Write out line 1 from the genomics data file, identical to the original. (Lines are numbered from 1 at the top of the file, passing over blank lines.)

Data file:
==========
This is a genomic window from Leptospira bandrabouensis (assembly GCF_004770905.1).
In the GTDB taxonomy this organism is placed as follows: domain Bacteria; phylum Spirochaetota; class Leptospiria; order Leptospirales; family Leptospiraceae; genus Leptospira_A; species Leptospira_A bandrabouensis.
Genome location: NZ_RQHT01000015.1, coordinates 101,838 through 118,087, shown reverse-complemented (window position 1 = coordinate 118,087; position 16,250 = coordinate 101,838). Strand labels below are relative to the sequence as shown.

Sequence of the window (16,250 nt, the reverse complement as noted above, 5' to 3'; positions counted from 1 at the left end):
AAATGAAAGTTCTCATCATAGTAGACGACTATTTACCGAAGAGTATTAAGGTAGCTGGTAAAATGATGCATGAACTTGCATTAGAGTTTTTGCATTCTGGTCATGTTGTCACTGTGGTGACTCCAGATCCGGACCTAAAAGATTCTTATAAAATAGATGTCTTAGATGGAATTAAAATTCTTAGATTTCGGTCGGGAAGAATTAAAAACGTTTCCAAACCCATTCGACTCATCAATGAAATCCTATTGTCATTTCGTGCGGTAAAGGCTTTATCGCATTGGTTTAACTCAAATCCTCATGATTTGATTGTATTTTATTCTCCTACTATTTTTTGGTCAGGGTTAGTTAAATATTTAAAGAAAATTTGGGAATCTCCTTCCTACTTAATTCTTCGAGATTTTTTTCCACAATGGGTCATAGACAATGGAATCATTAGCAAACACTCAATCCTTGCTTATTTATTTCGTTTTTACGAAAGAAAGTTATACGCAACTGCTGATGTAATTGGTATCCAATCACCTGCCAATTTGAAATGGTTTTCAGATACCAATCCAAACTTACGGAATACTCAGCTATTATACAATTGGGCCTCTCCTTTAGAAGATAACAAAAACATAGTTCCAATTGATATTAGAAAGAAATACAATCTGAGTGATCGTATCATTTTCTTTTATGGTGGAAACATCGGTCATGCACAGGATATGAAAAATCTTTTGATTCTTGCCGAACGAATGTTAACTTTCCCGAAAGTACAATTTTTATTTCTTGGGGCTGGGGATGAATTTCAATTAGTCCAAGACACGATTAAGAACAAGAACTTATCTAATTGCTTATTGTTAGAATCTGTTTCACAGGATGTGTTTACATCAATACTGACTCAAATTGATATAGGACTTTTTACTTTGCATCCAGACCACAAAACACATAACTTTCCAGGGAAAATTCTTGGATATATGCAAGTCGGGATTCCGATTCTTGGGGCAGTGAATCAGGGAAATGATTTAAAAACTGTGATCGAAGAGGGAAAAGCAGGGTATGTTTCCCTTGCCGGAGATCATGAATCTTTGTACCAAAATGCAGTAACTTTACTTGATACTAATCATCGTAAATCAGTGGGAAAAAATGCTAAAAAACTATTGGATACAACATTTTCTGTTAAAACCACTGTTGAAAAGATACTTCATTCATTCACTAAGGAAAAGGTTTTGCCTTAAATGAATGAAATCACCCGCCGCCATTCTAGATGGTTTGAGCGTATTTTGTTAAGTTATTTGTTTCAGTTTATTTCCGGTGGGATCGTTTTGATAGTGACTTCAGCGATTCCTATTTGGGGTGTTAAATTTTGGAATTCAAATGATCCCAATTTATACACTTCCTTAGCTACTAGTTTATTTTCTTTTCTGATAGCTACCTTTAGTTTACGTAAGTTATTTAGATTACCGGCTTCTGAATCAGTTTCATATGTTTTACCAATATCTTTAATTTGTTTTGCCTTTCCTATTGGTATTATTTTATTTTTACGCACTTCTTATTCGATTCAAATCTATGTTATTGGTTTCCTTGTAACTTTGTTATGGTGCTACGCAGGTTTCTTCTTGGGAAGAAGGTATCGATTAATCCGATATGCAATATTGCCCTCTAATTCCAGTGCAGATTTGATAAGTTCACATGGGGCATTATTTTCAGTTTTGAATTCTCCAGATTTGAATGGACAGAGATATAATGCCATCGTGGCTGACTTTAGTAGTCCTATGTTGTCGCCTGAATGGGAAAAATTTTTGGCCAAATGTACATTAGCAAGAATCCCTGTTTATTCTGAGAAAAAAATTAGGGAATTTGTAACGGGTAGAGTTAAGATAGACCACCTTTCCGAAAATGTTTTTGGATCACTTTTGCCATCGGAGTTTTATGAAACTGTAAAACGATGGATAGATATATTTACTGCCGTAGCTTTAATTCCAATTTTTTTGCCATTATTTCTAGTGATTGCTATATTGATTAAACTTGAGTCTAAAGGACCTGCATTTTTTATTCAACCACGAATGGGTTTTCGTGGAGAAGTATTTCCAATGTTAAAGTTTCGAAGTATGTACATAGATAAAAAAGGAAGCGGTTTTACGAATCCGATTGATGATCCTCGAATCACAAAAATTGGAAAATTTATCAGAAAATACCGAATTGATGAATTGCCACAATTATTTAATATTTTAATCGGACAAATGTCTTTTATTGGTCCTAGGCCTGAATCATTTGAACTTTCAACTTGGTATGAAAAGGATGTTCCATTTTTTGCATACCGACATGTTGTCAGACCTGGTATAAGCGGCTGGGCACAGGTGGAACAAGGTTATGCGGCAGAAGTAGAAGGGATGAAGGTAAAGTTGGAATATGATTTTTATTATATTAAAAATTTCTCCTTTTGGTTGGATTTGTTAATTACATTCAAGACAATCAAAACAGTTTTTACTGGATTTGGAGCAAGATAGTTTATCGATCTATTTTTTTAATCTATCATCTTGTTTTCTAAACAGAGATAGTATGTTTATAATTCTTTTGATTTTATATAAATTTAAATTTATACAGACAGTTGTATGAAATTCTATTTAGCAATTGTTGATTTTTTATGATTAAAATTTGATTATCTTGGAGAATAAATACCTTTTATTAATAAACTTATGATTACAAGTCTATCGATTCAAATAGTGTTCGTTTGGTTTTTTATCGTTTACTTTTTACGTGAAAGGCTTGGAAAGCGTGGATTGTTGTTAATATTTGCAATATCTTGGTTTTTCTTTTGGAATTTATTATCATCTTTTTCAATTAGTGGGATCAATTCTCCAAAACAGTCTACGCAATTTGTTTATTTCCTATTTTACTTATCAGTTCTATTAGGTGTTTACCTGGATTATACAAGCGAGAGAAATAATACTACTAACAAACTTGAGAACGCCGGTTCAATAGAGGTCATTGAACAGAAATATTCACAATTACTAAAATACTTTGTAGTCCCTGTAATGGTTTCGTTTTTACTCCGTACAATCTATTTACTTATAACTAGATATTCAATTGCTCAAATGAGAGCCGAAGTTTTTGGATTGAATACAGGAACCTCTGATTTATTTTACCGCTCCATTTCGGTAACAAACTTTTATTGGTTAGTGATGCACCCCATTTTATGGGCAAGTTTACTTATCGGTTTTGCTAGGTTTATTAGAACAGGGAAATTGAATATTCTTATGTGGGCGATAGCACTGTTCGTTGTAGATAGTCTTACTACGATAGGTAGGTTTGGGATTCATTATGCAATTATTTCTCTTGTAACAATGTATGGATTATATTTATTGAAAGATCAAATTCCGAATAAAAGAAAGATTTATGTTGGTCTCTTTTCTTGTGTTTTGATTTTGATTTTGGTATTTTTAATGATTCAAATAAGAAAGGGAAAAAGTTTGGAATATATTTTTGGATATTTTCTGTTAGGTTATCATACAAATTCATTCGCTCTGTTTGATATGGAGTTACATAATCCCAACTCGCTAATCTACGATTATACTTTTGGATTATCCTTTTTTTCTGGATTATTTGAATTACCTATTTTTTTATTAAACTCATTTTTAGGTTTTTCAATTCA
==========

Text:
This is a genomic window from Leptospira bandrabouensis (assembly GCF_004770905.1).